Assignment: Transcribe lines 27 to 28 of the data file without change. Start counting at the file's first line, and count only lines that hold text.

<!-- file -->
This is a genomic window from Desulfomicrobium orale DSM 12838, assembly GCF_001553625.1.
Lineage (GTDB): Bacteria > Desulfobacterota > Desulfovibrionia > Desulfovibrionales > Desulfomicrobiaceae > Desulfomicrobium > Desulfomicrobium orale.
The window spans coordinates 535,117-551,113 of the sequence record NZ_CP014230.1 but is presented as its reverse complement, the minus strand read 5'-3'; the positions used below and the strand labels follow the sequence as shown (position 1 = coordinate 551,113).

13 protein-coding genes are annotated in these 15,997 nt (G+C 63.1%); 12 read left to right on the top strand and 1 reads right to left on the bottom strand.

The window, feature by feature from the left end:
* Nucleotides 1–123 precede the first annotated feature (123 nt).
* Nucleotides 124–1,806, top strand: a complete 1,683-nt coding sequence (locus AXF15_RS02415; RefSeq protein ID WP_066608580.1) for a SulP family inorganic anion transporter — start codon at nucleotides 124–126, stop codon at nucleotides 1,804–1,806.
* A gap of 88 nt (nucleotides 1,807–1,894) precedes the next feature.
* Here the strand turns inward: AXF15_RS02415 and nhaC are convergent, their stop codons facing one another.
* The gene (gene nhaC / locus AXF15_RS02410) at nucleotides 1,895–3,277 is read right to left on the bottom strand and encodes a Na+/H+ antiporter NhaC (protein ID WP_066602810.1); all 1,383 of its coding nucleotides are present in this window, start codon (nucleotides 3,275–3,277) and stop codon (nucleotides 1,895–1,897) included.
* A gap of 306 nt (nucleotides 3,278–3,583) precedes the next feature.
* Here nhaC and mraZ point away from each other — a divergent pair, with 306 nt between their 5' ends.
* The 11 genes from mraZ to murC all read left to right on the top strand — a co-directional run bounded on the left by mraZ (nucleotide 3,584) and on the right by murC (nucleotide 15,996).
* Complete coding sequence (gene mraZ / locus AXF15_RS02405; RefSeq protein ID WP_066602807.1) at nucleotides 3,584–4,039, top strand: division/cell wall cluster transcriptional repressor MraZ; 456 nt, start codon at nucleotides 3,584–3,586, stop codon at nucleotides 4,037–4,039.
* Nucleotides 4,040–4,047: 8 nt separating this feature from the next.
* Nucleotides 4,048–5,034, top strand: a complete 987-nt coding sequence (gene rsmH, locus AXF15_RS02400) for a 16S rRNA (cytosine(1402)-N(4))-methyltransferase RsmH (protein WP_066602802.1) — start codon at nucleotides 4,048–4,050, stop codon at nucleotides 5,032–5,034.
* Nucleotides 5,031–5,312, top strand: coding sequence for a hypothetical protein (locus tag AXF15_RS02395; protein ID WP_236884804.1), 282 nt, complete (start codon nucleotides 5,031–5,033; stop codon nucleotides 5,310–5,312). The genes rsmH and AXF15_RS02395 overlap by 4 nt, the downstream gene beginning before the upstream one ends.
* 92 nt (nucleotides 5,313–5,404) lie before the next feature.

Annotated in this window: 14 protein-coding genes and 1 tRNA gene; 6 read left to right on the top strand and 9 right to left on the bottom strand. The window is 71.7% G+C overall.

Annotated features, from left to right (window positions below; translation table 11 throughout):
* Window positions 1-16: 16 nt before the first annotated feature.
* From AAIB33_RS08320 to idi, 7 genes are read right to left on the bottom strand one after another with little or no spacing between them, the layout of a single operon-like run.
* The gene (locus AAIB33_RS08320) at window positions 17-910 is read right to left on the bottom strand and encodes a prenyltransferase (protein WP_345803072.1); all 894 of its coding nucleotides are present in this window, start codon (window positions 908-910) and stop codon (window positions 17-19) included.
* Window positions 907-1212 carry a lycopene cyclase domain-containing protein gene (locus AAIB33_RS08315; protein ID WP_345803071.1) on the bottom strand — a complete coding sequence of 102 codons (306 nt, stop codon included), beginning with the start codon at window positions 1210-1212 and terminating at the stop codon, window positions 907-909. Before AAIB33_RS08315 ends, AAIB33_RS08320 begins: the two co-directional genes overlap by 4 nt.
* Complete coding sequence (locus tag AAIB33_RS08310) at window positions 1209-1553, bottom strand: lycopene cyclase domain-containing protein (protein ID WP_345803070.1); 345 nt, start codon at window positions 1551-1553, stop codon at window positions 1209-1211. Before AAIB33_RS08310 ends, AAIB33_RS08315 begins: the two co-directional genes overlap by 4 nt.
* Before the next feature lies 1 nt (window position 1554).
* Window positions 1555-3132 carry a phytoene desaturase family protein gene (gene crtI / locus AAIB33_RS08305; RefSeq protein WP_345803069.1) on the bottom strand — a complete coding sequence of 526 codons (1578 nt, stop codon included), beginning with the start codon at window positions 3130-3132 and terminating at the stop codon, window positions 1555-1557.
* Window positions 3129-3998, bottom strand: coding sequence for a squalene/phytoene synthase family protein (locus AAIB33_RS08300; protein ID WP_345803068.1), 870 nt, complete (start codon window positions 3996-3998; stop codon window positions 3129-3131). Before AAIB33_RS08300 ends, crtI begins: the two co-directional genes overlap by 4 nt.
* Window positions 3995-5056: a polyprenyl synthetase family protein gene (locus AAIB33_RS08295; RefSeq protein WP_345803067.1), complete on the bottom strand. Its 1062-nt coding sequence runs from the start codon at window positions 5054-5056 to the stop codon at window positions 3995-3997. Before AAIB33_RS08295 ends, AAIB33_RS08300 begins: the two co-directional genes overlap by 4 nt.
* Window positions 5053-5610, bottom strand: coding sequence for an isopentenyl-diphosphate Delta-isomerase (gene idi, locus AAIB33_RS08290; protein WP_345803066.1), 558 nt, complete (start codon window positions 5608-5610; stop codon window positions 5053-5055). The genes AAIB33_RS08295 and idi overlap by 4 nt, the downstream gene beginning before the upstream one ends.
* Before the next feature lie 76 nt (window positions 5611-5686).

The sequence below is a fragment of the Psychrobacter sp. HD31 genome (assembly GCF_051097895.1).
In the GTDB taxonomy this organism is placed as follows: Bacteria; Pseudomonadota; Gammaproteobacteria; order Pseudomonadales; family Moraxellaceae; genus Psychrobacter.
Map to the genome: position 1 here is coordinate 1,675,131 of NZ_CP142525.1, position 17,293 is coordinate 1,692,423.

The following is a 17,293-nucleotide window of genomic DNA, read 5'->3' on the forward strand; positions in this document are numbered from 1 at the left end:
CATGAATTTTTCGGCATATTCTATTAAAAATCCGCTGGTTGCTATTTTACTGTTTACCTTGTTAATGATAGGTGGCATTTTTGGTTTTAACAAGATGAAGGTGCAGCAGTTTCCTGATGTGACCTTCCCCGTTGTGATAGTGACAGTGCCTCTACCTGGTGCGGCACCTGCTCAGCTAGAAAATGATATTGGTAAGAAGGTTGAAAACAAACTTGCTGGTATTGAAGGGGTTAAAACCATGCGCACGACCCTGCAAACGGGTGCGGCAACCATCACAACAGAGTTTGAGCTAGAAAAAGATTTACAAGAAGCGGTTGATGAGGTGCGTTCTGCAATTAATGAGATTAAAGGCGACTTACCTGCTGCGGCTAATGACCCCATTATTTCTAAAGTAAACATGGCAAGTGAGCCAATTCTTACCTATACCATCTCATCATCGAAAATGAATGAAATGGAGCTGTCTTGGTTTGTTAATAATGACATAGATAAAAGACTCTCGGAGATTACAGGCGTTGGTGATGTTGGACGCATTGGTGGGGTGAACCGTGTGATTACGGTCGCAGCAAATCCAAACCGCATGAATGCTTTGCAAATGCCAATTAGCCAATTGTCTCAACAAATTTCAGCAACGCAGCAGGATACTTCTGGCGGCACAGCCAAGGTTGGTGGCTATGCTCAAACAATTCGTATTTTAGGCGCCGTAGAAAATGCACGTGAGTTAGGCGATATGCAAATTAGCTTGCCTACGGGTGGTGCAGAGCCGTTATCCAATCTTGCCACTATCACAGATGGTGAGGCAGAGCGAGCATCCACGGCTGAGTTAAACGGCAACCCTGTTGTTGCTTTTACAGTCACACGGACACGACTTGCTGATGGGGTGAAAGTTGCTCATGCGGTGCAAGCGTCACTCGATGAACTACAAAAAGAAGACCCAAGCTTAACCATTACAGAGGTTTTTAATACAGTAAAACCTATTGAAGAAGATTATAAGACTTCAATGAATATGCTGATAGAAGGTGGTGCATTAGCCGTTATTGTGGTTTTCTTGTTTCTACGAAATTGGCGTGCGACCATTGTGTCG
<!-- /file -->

* Window positions 1555-3132 carry a phytoene desaturase family protein gene (gene crtI / locus AAIB33_RS08305; RefSeq protein WP_345803069.1) on the bottom strand — a complete coding sequence of 526 codons (1578 nt, stop codon included), beginning with the start codon at window positions 3130-3132 and terminating at the stop codon, window positions 1555-1557.
* Window positions 3129-3998, bottom strand: coding sequence for a squalene/phytoene synthase family protein (locus AAIB33_RS08300; protein ID WP_345803068.1), 870 nt, complete (start codon window positions 3996-3998; stop codon window positions 3129-3131). Before AAIB33_RS08300 ends, crtI begins: the two co-directional genes overlap by 4 nt.